My daughter, studying part-time for an MA, has the use of the Bodleian library in Oxford. That elitist establishment will never close. The one she passed in a run-down, impoverished street in Deptford recently, had already shut.

Thursday, 17 February 2011

Toy story

I've brought Blackbird into London, exchanging tall trees for high buildings. It's exciting exploring! One of my first outings was to the Museum of Childhood (pic from their website) where I particularly wanted to look out for puppets and early mechanical toys, being slightly dotty about carved painted wood. I also love simple tin forms, cardboard figures etc - things that aren't plastic I guess.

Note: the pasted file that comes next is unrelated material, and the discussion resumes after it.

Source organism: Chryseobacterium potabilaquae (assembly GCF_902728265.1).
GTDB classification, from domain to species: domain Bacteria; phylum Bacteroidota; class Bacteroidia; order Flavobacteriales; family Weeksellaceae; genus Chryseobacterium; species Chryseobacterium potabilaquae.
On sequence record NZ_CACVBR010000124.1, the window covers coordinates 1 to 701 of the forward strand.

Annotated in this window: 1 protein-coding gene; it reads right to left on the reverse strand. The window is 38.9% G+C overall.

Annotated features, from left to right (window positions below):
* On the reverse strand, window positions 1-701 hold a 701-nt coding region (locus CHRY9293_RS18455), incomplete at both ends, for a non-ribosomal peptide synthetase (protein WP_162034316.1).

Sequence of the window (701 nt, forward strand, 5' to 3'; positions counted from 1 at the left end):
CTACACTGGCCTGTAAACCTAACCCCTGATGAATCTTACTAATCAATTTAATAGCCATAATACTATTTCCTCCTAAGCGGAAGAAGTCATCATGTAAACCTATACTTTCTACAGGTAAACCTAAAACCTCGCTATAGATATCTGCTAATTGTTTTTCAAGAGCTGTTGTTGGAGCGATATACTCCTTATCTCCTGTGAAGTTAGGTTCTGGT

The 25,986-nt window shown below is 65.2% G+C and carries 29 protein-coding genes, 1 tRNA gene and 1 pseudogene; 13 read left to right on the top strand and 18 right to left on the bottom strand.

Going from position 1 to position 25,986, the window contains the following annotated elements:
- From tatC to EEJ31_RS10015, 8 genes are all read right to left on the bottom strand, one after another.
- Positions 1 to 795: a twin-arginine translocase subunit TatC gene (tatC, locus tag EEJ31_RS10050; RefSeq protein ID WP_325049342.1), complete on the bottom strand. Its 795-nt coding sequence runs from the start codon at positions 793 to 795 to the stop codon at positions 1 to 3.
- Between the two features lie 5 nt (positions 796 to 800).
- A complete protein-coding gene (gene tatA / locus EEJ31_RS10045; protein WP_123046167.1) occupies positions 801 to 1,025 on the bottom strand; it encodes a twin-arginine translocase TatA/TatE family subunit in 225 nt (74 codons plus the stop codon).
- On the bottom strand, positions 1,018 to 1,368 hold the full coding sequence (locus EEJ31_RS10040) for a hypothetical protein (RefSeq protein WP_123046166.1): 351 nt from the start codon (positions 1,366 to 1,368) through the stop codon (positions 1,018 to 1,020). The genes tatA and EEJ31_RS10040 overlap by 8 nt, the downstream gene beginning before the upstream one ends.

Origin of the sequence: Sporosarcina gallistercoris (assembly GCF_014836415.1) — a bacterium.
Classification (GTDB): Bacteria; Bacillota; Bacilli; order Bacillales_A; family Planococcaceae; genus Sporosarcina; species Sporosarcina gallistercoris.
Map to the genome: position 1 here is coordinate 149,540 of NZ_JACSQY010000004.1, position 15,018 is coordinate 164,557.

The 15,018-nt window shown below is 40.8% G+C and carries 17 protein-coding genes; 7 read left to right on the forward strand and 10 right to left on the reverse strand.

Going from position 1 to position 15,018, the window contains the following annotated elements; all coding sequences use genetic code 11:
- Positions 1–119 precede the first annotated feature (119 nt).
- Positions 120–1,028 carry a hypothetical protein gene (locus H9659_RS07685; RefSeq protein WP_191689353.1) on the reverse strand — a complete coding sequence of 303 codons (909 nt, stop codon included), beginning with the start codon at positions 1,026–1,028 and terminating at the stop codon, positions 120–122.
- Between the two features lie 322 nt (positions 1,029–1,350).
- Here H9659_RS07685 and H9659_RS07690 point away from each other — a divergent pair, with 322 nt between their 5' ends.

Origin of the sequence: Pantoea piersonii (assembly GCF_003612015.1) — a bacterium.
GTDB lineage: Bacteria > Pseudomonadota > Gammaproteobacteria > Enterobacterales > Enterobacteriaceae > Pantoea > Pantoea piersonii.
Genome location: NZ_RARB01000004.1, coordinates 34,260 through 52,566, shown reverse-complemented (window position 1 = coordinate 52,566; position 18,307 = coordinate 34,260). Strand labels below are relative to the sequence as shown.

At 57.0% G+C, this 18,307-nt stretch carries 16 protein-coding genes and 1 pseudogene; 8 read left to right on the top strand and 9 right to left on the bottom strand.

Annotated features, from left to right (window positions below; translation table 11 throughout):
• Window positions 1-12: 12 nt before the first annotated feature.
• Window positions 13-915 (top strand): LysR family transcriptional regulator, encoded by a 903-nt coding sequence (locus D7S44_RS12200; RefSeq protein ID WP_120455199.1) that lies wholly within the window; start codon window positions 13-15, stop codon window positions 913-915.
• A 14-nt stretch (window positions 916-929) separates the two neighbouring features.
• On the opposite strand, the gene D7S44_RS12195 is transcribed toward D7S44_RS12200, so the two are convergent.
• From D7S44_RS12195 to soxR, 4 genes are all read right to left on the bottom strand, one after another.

It reminds me that there is a lovely museum of childhood to be found in Edinburgh too - smaller and in a higgledy-piggledy warren of rooms over 2 or 3 floors. This museum is in a big open building and the noise can be deafening!

Here are some things that caught my eye..
The most basic design for a moving toy, I love its simplicity.

Isn't this great. You press down on the tail and the little bellows make it chirp. There's also plenty of nostalgia here - spot the Snoopy toy behind?

These puppets are called Pebble puppets as they have a pebble inside for weight, perhaps it's so the limbs can move freely from the weighted main body.

These little 'spirit boats' or putt-putt boats sent me scurrying to find out how they're made. I'd seen some at a fair once and always thought I'd love to try to make one. Here's an interesting site showing different options.